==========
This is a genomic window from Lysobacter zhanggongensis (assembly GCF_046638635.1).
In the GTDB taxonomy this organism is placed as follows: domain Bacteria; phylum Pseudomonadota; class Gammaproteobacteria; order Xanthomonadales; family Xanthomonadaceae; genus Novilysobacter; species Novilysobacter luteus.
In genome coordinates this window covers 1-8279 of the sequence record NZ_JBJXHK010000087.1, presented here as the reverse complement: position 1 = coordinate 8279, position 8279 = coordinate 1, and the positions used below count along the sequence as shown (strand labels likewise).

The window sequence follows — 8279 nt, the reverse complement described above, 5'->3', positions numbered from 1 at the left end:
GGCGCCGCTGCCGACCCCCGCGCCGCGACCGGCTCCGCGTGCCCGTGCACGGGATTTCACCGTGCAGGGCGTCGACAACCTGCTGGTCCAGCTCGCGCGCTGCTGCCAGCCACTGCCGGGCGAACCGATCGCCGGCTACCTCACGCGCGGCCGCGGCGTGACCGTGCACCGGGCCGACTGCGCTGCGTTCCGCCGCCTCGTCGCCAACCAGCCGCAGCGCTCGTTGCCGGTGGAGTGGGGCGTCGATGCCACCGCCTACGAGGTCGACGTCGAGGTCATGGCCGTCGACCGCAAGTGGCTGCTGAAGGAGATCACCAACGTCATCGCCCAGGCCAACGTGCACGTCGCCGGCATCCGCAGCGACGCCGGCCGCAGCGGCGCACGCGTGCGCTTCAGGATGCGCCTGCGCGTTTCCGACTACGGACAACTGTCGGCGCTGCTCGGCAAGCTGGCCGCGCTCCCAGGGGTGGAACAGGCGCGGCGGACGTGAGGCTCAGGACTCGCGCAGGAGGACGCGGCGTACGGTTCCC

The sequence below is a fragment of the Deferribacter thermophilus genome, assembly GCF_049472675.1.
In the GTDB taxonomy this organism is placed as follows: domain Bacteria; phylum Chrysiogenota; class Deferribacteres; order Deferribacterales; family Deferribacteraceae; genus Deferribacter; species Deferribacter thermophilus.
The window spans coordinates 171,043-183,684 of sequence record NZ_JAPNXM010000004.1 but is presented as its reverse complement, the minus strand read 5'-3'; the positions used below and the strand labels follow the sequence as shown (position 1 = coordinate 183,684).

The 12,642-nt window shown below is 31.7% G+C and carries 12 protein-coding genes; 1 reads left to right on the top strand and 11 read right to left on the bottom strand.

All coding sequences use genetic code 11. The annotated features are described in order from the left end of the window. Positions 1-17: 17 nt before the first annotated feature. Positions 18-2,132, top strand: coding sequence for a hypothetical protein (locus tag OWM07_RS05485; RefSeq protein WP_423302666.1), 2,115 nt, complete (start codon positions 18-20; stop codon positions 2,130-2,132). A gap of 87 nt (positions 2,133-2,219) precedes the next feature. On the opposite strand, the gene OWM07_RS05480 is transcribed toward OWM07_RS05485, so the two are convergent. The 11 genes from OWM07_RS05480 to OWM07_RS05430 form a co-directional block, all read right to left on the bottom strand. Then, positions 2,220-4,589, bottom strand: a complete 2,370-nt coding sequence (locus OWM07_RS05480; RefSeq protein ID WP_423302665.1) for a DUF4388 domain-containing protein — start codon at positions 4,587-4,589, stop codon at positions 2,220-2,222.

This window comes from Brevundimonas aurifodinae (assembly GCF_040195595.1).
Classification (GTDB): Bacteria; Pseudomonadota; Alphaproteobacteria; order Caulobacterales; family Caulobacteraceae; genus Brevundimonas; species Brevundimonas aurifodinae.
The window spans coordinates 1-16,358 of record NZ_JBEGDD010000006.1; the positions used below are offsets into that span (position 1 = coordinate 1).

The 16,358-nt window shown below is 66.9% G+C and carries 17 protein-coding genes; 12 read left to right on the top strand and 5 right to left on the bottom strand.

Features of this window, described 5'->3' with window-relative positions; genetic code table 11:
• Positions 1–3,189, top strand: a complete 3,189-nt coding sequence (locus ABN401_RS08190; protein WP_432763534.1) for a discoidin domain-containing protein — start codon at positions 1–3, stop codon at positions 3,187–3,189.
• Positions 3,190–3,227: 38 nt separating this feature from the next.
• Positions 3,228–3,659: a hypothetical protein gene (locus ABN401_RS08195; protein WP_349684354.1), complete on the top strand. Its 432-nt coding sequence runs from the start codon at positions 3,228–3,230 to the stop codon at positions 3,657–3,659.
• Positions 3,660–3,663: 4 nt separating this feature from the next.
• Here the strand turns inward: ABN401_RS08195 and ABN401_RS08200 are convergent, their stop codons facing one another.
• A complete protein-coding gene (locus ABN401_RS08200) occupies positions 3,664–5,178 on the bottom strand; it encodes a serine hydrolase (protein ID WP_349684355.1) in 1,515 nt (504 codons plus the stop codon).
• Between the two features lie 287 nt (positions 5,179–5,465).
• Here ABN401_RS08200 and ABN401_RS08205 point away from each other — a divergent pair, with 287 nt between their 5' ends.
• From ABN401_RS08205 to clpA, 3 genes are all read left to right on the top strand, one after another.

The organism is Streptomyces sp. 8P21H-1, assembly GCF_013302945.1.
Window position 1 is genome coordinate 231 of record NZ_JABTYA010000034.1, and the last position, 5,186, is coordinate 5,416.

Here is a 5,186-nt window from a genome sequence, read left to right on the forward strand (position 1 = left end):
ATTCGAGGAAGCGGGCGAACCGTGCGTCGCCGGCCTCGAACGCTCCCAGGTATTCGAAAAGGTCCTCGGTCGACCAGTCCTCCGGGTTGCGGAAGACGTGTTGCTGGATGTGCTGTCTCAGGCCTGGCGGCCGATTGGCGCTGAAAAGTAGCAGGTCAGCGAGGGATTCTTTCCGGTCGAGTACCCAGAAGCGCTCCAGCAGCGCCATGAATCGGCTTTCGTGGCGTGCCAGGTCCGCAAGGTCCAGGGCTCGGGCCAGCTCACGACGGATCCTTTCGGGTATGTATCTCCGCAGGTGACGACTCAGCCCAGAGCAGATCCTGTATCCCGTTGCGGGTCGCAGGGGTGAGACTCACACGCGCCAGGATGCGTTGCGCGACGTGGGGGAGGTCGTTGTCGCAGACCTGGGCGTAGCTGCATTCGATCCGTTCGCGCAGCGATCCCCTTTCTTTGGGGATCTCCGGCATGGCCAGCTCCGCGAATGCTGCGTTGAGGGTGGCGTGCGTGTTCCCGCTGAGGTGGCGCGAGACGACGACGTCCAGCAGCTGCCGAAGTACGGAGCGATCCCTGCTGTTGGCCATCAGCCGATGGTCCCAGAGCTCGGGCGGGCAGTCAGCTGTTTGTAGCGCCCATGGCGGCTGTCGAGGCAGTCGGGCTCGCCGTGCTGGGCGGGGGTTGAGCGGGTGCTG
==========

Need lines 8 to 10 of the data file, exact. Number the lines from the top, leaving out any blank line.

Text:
The window spans coordinates 171,043-183,684 of sequence record NZ_JAPNXM010000004.1 but is presented as its reverse complement, the minus strand read 5'-3'; the positions used below and the strand labels follow the sequence as shown (position 1 = coordinate 183,684).

The 12,642-nt window shown below is 31.7% G+C and carries 12 protein-coding genes; 1 reads left to right on the top strand and 11 read right to left on the bottom strand.

All coding sequences use genetic code 11. The annotated features are described in order from the left end of the window. Positions 1-17: 17 nt before the first annotated feature. Positions 18-2,132, top strand: coding sequence for a hypothetical protein (locus tag OWM07_RS05485; RefSeq protein WP_423302666.1), 2,115 nt, complete (start codon positions 18-20; stop codon positions 2,130-2,132). A gap of 87 nt (positions 2,133-2,219) precedes the next feature. On the opposite strand, the gene OWM07_RS05480 is transcribed toward OWM07_RS05485, so the two are convergent. The 11 genes from OWM07_RS05480 to OWM07_RS05430 form a co-directional block, all read right to left on the bottom strand. Then, positions 2,220-4,589, bottom strand: a complete 2,370-nt coding sequence (locus OWM07_RS05480; RefSeq protein ID WP_423302665.1) for a DUF4388 domain-containing protein — start codon at positions 4,587-4,589, stop codon at positions 2,220-2,222.